Ofgem is incompetent, so says the Business, Energy and Industrial Strategy Committee in their latest report “Energy pricing and the future of the energy market”. Ofgem allowed suppliers to enter the UK market without checking if they had access to adequate capital. These companies had little expertise and no business plans to speak of. Ofgem allowed these companies to be over reliant on their customers credit balances to remain solvent. Once wholesale prices rose, it was inevitable that large numbers of these companies would go bust which they did with alarming speed.
In the UK, twenty nine energy suppliers went bust between July 2021 and May 2022. 2.4 million customers were moved to alternative suppliers under the Supplier of Last Resort process. One company, Bulb, was too big to be accomodated by this process and The Special Administration Regime was used for the first time in November 2021. This allows the Government to support Bulb and its customers. So far this support has amounted to £2 billion which may be offset if Bulb is sold, but the Government does have the option to claw back the money with a levy on energy bills.
The past year year has been devastating for families up and down the UK, with energy prices being a core factor in the ongoing cost of living crisis. Ofgem’s price cap was designed with good intentions, but led to energy companies supplying customers at a loss over the Winter of 21/22. The price cap in November 2021 was fixed at around 19p per KWh, while wholesale prices were often over 40p per KWh. In April 2022, the price cap increased, allowing companies to charge 29p per KWh over the Spring and Summer. Further price spikes in wholesale energy prices, some due to Russia’s “special operation” in Ukraine, will mean a rise in the price cap in October 2022, to £3,244, which works out at around 40p per KWh. A level which is simply unsustainable for many millions of people in the UK.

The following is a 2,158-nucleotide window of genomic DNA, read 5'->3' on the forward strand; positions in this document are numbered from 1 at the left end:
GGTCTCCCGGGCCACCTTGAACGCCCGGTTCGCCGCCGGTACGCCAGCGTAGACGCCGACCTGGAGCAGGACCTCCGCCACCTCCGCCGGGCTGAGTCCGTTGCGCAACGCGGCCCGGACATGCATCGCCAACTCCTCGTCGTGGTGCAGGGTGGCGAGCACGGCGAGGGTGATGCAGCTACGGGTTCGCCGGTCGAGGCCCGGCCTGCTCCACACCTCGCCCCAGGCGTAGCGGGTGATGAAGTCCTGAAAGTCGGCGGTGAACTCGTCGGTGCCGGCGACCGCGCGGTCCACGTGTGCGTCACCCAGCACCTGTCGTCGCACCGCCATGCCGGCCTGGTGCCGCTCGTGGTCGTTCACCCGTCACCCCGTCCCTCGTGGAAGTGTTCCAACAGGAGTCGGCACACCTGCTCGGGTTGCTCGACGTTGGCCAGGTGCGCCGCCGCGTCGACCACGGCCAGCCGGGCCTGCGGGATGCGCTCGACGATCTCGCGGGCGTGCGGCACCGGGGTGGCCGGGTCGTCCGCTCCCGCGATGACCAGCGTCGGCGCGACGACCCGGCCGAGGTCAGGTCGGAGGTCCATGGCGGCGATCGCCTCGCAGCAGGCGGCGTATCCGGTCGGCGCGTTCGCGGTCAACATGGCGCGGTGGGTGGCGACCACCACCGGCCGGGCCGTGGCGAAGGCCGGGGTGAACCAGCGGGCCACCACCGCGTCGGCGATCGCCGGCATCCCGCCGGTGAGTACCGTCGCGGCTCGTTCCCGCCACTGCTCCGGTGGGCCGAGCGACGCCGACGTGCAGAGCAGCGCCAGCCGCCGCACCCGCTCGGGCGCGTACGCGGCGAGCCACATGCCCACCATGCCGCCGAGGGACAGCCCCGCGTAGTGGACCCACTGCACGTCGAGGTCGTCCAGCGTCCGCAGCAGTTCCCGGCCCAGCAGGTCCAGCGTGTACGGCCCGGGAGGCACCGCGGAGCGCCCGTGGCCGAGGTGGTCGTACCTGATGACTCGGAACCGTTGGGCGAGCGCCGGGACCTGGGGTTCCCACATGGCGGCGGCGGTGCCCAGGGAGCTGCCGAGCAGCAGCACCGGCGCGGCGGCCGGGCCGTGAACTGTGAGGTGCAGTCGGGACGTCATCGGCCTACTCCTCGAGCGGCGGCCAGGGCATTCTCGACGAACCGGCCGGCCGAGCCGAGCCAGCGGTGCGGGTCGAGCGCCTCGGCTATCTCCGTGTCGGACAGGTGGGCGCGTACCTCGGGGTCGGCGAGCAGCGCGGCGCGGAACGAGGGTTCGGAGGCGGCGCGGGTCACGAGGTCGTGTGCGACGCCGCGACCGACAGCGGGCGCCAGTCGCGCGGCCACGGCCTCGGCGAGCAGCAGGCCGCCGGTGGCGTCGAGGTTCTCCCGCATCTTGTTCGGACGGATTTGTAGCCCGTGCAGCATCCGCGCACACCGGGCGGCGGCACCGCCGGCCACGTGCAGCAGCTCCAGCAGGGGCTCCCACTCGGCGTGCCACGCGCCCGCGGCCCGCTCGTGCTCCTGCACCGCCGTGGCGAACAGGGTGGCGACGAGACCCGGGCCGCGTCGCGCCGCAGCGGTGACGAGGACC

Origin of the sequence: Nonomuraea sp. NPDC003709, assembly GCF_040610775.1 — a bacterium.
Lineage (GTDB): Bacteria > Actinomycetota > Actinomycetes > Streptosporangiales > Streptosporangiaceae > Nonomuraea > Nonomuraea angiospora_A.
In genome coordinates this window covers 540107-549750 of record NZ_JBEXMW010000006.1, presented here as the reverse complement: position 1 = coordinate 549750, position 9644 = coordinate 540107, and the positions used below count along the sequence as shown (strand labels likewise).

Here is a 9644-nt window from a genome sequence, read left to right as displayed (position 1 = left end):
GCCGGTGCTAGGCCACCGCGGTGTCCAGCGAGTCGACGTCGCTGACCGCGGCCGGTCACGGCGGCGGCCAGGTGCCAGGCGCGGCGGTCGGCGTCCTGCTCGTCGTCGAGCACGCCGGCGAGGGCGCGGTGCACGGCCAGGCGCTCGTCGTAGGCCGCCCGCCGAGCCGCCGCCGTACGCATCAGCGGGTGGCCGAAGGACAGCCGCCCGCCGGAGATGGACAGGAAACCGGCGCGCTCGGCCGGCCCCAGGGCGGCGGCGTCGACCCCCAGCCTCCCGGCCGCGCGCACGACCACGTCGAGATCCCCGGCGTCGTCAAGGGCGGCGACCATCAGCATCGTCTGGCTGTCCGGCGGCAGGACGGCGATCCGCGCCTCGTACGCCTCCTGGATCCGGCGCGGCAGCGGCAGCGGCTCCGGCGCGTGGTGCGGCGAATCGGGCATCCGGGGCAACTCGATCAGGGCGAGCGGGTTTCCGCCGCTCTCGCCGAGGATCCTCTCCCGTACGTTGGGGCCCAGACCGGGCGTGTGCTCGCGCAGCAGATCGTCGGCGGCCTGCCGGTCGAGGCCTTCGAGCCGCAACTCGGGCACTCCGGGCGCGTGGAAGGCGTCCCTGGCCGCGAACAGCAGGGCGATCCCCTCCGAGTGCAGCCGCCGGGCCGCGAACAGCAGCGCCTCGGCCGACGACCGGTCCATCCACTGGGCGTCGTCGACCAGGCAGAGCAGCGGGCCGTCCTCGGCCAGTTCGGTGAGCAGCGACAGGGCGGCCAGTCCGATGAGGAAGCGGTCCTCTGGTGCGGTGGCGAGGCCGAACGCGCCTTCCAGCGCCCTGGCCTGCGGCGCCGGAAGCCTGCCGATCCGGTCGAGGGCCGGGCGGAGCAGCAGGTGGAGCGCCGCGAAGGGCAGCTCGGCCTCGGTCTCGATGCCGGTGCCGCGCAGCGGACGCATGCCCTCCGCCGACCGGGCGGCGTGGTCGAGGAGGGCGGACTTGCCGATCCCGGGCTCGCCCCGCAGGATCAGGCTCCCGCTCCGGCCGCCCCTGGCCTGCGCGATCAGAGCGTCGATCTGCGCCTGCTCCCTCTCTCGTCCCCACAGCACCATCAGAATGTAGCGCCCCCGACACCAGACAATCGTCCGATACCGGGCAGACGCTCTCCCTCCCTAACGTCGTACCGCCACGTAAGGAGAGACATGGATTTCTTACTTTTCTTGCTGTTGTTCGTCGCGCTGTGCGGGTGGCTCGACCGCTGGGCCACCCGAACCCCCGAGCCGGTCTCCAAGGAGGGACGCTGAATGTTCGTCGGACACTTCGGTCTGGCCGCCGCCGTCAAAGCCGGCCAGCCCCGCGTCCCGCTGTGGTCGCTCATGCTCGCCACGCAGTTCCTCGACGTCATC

Rishi Sunak has announced a measure to pay the energy companies £10 billion to discount the bills of every household in the UK by £400. This is, effectively, a bailout of the energy suppliers who are facing problems due to customers not having the means to pay them. According to the report, “The Government must immediately update its support, targeting this at customers who are on low incomes, fuel poor, and in vulnerable circumstances, and develop a scheme to support vulnerable customers to accelerate the repayment of energy debt resulting from this crisis.” I also think the Government needs to look at the standing charges being charged by energy providers, £15 a month per meter, can’t be right.
The truth is, high energy bills are here to stay and people who can’t afford to pay are going to have to be helped or there are going to be a lot more deaths each winter due to hypothermia and/or malnutrition. I don’t think the current Government has grasped the scale of the problems this country faces in terms of its energy policy. Announcing new nuclear power plants is all well and good, but the electricity produced isn’t that cheap and it’s not due to come on stream for decades. Maybe it’s time to massively subsidise domestic wind turbines, solar panels and storage batteries, then at least people will be able to generate their own electricity without having to rely on the National Grid.